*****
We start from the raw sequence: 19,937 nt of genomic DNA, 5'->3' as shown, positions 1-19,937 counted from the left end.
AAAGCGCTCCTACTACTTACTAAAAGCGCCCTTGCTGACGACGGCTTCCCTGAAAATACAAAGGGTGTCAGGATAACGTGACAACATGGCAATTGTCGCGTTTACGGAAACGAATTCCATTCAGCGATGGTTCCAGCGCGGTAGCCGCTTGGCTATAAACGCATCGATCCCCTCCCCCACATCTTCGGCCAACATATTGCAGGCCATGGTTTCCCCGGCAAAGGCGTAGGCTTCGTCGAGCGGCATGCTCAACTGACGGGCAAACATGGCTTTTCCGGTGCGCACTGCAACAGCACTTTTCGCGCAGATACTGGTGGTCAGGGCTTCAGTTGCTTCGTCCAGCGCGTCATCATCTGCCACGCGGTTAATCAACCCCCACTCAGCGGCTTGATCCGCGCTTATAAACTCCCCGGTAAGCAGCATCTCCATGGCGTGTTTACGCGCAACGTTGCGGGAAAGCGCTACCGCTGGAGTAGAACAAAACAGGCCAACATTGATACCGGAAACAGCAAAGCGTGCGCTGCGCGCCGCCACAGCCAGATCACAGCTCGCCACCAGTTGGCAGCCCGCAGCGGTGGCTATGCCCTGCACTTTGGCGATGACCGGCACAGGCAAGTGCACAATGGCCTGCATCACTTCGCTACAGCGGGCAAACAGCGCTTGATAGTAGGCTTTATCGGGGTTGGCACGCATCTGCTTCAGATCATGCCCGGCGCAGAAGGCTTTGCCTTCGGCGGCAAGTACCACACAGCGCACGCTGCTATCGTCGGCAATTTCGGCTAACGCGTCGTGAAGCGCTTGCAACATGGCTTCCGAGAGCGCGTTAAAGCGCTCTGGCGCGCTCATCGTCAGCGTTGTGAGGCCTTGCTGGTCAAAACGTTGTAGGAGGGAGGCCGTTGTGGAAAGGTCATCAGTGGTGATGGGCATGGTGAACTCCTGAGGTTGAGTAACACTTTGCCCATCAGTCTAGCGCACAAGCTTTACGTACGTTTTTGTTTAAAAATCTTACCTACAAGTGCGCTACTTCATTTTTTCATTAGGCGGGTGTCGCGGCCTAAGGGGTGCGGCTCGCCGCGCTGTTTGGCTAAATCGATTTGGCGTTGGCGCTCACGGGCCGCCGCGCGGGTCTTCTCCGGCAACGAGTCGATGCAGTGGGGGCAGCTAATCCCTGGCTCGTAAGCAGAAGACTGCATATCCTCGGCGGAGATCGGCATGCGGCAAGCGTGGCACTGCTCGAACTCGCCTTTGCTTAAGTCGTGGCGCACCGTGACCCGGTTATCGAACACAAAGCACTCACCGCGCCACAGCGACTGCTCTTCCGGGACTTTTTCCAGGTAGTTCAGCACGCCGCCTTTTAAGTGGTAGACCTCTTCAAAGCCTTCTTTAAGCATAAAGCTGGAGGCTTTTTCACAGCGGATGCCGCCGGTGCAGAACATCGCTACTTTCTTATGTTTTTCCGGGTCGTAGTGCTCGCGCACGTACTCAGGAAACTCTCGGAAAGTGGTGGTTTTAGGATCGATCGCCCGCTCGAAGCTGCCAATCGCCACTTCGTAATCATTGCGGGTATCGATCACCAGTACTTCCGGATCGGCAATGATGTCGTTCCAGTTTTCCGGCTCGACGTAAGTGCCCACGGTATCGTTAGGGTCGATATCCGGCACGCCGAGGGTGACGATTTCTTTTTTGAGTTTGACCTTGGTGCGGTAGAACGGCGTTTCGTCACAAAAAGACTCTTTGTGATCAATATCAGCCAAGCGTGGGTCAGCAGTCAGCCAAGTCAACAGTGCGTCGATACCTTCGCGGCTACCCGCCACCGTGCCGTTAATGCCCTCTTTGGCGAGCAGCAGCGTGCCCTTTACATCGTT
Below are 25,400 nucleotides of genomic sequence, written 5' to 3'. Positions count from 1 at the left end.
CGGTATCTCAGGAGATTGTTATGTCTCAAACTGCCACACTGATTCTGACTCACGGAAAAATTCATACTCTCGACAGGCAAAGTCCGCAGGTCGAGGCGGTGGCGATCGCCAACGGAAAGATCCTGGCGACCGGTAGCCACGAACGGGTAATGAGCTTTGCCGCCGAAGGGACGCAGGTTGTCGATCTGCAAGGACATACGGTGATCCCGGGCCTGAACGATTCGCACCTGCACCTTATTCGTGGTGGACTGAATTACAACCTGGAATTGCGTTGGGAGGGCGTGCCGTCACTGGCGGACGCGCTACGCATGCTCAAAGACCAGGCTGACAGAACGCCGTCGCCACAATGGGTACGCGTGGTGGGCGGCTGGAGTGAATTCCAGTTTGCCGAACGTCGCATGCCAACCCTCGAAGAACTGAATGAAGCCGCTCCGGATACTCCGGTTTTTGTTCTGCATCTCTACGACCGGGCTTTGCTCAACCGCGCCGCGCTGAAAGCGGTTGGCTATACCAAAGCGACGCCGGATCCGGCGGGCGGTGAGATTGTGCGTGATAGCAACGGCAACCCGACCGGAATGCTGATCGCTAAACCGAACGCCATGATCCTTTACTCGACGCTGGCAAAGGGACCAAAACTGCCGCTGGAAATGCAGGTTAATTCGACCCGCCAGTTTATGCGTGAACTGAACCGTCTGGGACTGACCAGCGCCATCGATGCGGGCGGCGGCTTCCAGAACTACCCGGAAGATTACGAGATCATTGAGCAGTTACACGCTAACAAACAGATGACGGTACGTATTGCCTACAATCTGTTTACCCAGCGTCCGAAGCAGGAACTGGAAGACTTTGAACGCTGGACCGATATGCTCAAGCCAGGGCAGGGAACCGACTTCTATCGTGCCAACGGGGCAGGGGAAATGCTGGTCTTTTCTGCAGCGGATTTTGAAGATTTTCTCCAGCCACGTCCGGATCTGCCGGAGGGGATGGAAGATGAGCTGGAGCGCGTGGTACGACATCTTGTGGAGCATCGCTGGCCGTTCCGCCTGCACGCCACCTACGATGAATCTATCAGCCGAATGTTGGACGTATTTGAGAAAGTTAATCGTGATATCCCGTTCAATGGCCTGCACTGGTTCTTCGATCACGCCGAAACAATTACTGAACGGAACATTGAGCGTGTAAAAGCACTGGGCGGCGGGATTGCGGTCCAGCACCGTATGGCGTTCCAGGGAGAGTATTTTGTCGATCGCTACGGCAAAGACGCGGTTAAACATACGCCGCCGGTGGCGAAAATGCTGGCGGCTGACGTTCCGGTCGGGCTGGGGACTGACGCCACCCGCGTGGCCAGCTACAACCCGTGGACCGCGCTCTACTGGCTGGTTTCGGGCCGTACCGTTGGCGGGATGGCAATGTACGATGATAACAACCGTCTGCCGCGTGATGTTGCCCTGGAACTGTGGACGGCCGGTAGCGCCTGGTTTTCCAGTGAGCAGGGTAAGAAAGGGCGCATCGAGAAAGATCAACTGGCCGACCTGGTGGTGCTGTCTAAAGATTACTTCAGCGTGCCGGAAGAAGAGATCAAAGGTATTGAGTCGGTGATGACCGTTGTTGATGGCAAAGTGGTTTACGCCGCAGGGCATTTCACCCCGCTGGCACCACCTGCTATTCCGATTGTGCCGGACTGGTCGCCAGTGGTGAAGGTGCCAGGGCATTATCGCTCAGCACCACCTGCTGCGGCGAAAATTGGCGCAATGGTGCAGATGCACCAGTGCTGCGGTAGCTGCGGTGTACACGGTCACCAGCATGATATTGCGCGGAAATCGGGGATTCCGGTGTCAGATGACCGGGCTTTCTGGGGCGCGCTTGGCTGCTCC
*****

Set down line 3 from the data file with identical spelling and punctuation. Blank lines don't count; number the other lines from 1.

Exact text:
Below are 25,400 nucleotides of genomic sequence, written 5' to 3'. Positions count from 1 at the left end.